May 23, 2022

Volume XII, Number 143

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May 20, 2022

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Should you use an LLC or an S-Corporation When Opening a Fitness Studio or Gym?

One of the first questions new clients ask me when forming a new fitness studio or gym is whether or not they should be an LLC or an S-Corporation.  These two types of entities are selected by more than 95% of my clients because each is tax favorable to the business owner.  Both types of entities have flow through taxation, which means the entity level does not pay tax – but instead the earnings of the business flow through to the member’s/shareholder’s personal tax return where taxes are ultimately paid.  

In general, the clear trend in the legal industry is to form as an LLC due to its flexibility, especially if there will be multiple owners or outside investors.  S-Corporations require more paperwork and require a more rigid management structure. Specifically, S-Corporations must hold organizational and annual meetings to elect directors and officers.  In addition, there are restrictions on who can be a shareholder in an S-Corporation.  Some business owners choose to go the S-Corporation route to save on self-employment taxes, but often times those savings will be offset by other annual corporate maintenance and accounting/legal costs.

Conversely, an LLC allows a business owner to retain a great deal of control over the LLC, even if there are other members of the LLC (members are the equivalent to “shareholders” of an S-Corporation).  While an LLC may have several members who contributed capital to the LLC, if an LLC is “manager-managed” (you choose member-managed or manager-managed when forming the LLC), the manager will retain control over the direction and the key decision making of the business.  In this way, the manager of an LLC acts in a similar role to the entire Board of Directors of an S-Corporation.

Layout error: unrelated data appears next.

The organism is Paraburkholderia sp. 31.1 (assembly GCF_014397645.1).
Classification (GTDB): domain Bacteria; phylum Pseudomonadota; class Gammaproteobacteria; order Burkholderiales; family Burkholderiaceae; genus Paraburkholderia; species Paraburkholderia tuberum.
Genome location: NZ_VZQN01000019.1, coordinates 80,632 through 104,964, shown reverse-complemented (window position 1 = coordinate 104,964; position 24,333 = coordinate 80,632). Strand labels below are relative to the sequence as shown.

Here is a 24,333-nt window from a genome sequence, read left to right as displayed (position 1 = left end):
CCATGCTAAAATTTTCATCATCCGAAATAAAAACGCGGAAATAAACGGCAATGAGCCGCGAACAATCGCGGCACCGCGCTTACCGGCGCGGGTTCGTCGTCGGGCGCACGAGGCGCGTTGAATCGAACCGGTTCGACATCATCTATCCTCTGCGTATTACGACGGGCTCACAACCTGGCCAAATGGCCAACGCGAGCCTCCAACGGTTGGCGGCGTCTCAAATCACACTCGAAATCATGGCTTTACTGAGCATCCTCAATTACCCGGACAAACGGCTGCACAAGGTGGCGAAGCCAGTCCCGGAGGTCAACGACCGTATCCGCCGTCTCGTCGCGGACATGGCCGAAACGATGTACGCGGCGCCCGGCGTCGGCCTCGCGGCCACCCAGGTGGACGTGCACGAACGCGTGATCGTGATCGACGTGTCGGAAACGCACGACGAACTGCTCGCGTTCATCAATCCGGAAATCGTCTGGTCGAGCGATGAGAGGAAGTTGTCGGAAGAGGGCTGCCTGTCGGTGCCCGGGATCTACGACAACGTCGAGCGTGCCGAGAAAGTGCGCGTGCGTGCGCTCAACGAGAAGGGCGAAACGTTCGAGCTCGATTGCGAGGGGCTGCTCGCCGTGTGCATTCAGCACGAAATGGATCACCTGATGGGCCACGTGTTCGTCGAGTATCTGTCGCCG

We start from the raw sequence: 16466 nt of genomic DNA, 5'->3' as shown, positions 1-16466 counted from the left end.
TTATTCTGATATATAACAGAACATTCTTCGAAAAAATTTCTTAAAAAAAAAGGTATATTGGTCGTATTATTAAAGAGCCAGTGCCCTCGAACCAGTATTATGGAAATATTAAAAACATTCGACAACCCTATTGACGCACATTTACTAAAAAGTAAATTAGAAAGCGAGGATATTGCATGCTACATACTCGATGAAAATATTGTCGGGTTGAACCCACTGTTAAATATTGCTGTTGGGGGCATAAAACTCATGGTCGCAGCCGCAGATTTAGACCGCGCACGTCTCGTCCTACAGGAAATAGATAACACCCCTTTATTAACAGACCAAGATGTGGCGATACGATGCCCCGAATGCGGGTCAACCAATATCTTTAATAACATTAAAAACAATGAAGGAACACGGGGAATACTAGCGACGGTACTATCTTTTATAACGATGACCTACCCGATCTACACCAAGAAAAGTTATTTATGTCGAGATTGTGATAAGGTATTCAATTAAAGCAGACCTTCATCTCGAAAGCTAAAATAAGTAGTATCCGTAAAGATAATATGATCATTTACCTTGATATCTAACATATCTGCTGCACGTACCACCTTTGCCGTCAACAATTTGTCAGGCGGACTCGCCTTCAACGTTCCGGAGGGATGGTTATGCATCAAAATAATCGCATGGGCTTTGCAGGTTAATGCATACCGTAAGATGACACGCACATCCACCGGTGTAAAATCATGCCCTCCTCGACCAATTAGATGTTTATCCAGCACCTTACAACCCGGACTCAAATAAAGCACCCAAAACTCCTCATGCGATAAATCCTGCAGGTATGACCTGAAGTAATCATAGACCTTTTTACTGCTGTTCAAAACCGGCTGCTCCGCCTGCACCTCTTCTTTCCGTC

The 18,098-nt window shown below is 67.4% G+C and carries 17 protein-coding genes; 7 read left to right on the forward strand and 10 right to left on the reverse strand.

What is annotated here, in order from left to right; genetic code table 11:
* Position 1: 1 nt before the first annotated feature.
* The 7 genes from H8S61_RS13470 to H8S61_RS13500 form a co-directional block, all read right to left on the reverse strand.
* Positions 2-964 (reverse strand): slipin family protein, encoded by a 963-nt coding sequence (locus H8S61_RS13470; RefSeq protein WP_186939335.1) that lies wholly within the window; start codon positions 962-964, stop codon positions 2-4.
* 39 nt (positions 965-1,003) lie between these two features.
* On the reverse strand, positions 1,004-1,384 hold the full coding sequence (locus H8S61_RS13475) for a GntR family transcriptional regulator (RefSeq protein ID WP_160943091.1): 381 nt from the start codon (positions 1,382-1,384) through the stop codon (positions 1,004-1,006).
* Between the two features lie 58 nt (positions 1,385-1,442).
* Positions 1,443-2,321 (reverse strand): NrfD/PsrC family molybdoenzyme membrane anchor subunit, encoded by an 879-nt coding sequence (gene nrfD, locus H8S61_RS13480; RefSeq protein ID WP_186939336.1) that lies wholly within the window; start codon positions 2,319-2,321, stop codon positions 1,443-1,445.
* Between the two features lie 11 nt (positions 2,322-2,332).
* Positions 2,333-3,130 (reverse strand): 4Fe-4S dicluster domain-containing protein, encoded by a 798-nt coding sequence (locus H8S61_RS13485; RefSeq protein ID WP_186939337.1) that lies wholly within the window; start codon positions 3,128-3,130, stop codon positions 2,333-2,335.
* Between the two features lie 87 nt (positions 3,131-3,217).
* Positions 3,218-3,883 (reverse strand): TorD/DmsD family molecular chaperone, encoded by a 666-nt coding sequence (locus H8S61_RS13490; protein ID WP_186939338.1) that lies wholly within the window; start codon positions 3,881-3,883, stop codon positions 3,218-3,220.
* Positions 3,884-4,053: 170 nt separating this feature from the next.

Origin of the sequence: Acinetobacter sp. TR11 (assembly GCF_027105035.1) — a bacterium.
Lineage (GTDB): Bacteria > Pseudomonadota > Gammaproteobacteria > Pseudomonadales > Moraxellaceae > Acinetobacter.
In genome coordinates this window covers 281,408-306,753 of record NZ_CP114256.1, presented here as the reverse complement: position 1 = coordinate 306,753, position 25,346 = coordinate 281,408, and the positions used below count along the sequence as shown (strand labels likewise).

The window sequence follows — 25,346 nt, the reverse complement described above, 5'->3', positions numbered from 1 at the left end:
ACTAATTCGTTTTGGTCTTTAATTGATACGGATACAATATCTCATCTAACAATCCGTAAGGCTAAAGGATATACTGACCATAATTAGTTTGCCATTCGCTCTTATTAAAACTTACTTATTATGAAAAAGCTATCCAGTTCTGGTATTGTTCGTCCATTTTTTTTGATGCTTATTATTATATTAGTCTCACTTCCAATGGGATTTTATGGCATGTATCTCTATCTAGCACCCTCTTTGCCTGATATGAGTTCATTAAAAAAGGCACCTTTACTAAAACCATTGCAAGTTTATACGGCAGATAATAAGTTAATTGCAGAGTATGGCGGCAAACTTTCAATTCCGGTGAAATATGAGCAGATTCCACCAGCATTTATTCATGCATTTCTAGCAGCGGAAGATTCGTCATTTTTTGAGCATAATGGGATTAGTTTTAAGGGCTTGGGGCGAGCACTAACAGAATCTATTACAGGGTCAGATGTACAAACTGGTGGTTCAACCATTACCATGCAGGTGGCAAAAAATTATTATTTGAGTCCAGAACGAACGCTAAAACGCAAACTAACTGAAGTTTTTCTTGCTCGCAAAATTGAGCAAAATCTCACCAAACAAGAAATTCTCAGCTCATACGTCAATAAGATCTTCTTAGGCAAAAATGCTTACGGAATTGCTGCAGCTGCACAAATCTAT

An added benefit of using an LLC is the ability to share profits in creative ways.  In an S-Corporation, profits must be distributed out to shareholders equally based upon the number of shares that he or she owns in the S-Corporation.  In an LLC, a preferred distribution can be made to certain members based on the terms of the business deal between the members.  In the context of opening a studio, certain equity contributions by members may be entitled to a preferred dividend for a fixed period of time in return for the risk of investing in the studio; after the agreed to preferred distribution has been paid out, all future distributions of the business may then be split equally by all members in based upon their equity ownership interest in the LLC.

© Horwood Marcus & Berk Chartered 2022. All Rights Reserved.National Law Review, Volume V, Number 212
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About this Author

Aaron D. Werner, Horwood Marcus Berk Law Firm,  Acquisition Attorney, Chicago, IL
Partner

AARON WERNER provides strategic, business-oriented advice to high-growth companies and investors as they navigate legal and business challenges.  Aaron's strong base of market knowledge on deal terms and strategies for navigating difficult situations comes from a decade representing clients in their most critical moments, including mergers, acquisitions, joint ventures and venture capital financing transactions. 

Aaron typically serves as outside general counsel to emerging companies in the technology, healthcare, media and entertainment, and...

312-606-3211
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